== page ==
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By: Hannah Hassler, Kenzie Carlson, & Brandon Jordan

The 4 Most Important Mexican Holidays & Reasoning

1. Diez y Seis (Mexico's Independence Day)

The United States had won its independence decades before Mexico, causing many Mexicans to feel they could too. In 1808, Mexico and South America had set up their own governments to claim loyalty of the imprisoned Spanish King. On September 16, 1810, Mexico had won and claimed loyalty.


2.Día de los Muertos (Day of the Dead)

Takes place 1-2 November. The people believe that the gates of heaven are opened at midnight on October 31, and the spirits of all deceased children and are allowed to reunite with their families for 24 hours. On November 2, the spirits of the adults come down to enjoy the festivities that are prepared for them. Dia de los Muertos began in pre- Hispanic Mexico as a festival to honor ancestors and family members who had died. Today, the holiday has also taken on a playful tone as whimsical images of skeletons abound and people gather to celebrate life even as they honor the dead.


3.Mardi Gras (Carnaval)

A Christian holiday and popular cultural phenomenon, dates back thousands of years to pagan spring and fertility rites. Also known as Carnival, it is celebrated in many countries around the world–mainly those with large Roman Catholic populations–on the day before the religious season of Lent begins. It is a week of parties and parades that precedes Lent. A time of indulgence before the solemn religious holiday that follows.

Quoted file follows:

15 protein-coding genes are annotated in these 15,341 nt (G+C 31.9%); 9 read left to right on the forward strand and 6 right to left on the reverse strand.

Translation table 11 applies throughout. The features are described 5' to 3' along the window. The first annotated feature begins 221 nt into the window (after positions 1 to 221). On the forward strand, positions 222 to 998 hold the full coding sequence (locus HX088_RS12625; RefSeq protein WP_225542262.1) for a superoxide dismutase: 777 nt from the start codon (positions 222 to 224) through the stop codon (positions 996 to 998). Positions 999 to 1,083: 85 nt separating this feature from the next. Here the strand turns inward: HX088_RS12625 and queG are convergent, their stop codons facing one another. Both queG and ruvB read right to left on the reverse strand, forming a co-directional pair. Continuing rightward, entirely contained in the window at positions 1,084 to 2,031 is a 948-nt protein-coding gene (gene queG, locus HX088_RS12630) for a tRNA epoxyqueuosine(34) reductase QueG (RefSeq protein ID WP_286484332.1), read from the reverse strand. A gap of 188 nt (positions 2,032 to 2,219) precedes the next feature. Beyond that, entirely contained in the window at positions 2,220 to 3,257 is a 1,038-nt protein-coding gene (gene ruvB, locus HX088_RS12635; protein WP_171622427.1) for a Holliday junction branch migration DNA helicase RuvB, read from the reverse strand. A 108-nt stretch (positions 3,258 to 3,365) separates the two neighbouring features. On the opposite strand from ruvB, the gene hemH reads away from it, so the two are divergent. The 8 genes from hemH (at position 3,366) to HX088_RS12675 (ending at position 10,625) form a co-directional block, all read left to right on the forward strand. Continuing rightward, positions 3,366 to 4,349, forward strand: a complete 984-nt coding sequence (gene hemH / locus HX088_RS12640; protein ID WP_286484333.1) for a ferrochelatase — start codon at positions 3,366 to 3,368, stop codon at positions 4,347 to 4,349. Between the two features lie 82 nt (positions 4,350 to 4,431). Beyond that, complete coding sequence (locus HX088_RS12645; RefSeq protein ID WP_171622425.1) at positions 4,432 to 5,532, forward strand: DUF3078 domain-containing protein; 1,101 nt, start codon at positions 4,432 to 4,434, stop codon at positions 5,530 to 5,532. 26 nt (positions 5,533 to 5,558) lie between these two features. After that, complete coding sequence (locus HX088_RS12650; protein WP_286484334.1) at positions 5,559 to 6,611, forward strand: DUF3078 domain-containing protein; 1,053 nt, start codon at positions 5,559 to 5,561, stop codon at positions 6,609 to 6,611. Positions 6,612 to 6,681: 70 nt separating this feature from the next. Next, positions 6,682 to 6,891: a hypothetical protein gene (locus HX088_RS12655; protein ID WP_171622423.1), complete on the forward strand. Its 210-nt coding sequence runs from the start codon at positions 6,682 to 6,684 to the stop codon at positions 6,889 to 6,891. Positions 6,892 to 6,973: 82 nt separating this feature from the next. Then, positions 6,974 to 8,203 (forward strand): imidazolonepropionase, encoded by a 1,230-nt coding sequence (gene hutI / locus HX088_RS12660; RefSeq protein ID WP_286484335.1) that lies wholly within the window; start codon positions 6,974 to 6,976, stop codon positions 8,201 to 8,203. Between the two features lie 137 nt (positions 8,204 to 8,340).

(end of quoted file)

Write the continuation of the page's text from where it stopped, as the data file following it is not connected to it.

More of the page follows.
4. Navidad (Christmas)

The posadas held during the Christmas season are another favorite time of celebration. During these nightly parties, families reenact the night when Mary and Joseph searched for lodging. The tradition holds that guests are initially turned away until a pregnant Mary—a woman dressed as the Virgin or a statue of her is recognized in the crowd. All are then invited into the home to pray and celebrate with song, dance, and food, as well as piñatas for the children. Children, portraying the Holy Family arriving in Bethlehem, go from door to door in the neighborhood seeking shelter. Traditionally, Mexican children received their presents on Dia de los Santos Reyes, Three Kings Day, on Jan. 6, but the Christmas traditions popularized in Northern Europe and the U.S. are beginning to take hold in Mexico, giving kids two days during the season to receive Christmas gifts.

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Activities on Holiday Celebrations

Mexico’s Independence day: During this holiday, Mexico celebrates independence Day every year on September 16 with parades, festivals, feasts, and parties along with mexican flags placed everywhere and with people packed in the main plaza in Mexico City.


Day of the dead: They dance, celebrate by having street parties, decorate, have parades and community festivals. Other things they do on this holiday is tell stories about the deceased, decorate graves. They hold all-night graveside vigils. families will build altars in their homes during the weeks leading up to November 1st, as a way to celebrate and remember loved ones who have passed to the other side.